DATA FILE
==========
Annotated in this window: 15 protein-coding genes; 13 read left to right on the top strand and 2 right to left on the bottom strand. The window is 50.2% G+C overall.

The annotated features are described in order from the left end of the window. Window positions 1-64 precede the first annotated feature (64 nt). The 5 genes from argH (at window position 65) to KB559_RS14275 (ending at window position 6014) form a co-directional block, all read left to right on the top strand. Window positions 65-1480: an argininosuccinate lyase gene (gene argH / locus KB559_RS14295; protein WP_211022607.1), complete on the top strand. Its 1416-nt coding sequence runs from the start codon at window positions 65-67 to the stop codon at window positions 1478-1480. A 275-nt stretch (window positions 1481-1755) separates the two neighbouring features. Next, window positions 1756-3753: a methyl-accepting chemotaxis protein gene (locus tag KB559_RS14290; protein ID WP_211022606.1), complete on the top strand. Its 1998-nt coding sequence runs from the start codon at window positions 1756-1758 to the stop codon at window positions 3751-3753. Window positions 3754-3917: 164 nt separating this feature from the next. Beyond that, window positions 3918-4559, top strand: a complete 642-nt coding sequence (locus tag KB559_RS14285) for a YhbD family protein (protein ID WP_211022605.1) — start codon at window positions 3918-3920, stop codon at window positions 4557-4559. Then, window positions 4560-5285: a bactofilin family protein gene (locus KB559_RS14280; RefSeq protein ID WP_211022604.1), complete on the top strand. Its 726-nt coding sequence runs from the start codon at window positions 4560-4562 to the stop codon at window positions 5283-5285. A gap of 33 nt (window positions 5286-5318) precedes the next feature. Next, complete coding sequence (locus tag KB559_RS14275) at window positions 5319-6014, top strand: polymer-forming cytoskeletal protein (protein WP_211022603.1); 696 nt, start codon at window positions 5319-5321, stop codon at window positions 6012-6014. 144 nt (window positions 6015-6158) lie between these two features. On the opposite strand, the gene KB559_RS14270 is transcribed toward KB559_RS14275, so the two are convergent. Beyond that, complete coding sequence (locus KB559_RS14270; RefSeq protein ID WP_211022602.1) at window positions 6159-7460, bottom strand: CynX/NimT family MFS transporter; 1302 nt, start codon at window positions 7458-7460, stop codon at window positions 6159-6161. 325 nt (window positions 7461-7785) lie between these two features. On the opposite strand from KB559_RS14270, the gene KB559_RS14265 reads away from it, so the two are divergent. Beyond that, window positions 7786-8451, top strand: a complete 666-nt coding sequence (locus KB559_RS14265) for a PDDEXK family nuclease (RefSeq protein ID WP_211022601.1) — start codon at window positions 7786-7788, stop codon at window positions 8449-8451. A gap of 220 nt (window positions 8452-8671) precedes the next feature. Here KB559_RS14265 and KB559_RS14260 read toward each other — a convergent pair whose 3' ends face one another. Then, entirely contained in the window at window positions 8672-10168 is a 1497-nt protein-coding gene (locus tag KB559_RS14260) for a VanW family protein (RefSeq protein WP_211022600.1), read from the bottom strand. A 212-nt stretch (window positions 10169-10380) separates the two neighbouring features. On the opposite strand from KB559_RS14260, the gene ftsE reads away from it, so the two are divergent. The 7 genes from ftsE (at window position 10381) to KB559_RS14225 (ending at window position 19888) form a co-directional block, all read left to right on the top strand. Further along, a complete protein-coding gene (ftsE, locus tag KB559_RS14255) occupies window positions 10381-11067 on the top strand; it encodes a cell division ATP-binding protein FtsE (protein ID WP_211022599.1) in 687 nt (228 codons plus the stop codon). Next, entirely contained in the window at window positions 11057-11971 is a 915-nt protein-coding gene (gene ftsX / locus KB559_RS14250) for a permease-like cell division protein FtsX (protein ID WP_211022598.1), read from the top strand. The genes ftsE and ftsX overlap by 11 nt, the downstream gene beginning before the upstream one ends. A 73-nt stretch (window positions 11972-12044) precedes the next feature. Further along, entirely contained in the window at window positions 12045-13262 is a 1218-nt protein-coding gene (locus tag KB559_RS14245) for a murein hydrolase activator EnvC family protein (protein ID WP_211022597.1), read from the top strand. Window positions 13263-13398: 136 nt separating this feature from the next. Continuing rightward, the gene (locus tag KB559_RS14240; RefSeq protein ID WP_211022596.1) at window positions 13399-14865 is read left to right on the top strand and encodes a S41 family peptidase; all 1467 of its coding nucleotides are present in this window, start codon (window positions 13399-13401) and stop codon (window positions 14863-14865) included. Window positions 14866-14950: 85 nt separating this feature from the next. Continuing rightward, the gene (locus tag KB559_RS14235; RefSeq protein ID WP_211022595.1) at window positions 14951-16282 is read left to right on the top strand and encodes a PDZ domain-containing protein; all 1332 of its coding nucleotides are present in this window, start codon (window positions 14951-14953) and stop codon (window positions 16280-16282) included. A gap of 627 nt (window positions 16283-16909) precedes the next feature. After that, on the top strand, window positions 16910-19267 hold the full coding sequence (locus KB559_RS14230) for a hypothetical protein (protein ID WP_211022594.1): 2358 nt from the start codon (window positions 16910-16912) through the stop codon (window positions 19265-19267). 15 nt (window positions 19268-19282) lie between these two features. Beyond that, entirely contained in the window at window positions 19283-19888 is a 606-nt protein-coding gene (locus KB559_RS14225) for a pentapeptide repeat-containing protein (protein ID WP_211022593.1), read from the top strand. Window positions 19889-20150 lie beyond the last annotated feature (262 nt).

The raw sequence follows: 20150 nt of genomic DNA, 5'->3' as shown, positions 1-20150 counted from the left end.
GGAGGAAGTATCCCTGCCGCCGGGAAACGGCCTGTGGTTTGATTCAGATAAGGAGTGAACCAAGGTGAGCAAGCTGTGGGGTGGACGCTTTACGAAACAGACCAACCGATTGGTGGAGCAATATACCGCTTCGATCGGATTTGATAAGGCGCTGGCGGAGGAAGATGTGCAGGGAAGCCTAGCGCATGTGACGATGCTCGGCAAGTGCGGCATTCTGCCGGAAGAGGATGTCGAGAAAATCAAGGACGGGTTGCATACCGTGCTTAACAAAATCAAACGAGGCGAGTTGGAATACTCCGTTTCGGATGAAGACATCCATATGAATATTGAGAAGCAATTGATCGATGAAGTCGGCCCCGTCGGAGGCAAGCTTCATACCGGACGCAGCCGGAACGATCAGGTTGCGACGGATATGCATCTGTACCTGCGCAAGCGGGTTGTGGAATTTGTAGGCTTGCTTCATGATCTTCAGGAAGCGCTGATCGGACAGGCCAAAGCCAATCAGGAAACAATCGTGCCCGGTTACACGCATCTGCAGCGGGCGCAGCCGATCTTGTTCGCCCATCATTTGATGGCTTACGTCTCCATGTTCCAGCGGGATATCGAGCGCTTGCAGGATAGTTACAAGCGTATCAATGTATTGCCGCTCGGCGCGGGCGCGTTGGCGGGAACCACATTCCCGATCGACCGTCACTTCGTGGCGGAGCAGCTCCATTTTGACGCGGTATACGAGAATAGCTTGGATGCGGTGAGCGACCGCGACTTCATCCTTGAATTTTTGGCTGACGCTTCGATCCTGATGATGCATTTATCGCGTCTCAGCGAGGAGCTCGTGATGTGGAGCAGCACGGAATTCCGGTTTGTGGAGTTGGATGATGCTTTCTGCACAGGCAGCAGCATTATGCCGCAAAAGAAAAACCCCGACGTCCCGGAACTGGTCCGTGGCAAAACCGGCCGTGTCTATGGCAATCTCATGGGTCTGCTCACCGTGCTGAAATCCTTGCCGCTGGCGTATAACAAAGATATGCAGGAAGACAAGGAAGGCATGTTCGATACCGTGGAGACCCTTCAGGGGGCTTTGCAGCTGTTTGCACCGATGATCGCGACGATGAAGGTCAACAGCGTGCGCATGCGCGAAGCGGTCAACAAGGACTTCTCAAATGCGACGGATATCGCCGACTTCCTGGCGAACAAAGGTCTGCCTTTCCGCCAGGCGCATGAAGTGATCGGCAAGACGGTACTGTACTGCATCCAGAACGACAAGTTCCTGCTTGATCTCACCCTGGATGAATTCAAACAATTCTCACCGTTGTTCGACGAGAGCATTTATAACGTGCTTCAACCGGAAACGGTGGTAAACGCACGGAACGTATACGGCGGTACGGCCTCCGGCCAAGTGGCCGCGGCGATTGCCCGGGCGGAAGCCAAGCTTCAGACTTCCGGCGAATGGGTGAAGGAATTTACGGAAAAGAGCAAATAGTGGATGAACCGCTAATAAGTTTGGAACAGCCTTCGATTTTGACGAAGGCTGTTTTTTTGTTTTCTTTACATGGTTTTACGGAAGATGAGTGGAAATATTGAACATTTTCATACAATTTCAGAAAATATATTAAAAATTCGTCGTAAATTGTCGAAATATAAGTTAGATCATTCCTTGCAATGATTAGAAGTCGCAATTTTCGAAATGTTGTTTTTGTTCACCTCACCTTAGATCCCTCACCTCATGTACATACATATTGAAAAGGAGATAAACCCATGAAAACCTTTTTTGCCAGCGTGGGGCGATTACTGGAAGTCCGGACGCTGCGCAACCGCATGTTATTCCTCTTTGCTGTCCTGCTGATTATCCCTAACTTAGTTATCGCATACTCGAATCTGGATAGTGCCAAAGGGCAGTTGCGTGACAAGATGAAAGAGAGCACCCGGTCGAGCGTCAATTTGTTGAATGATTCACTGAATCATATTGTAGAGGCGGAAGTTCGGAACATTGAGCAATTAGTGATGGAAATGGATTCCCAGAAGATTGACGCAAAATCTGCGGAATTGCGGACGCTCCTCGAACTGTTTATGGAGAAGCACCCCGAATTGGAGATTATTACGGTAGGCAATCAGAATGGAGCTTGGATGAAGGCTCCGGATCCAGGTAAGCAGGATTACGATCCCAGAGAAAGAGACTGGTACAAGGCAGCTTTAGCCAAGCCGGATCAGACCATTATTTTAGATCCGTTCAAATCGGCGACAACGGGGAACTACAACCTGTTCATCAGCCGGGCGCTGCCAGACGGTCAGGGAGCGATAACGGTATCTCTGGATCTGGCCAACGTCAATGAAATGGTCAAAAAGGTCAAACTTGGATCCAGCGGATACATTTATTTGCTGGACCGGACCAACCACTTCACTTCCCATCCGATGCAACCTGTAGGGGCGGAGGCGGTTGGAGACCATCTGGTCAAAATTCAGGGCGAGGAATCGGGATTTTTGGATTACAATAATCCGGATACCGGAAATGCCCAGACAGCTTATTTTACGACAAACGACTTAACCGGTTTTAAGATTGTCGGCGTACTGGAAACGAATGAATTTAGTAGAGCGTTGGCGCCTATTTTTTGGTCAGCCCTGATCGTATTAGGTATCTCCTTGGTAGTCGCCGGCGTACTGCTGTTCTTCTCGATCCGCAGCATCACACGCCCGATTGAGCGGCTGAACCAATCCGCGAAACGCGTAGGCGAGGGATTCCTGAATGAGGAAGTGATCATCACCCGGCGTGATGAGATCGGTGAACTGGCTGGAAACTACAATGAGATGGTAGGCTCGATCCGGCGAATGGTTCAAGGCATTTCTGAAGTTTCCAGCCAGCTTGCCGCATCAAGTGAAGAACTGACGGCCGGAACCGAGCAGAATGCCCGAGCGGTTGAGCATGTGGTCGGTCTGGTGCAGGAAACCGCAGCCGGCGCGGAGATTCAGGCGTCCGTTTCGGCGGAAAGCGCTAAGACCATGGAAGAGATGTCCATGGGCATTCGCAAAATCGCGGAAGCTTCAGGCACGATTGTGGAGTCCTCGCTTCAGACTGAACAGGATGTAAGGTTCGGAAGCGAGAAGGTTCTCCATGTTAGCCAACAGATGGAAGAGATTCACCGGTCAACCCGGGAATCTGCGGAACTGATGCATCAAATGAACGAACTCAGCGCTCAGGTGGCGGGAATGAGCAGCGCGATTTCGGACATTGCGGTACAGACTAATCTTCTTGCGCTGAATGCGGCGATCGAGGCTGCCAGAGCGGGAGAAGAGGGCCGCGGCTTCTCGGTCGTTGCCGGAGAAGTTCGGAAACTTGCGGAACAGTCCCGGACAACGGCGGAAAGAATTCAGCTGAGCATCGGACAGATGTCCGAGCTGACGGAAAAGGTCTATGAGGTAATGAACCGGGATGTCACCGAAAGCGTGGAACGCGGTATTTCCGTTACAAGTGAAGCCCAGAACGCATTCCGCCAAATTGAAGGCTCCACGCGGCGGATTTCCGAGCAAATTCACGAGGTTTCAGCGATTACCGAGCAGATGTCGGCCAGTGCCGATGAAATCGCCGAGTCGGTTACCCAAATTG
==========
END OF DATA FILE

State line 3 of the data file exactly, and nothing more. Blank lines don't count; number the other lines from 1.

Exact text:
The raw sequence follows: 20150 nt of genomic DNA, 5'->3' as shown, positions 1-20150 counted from the left end.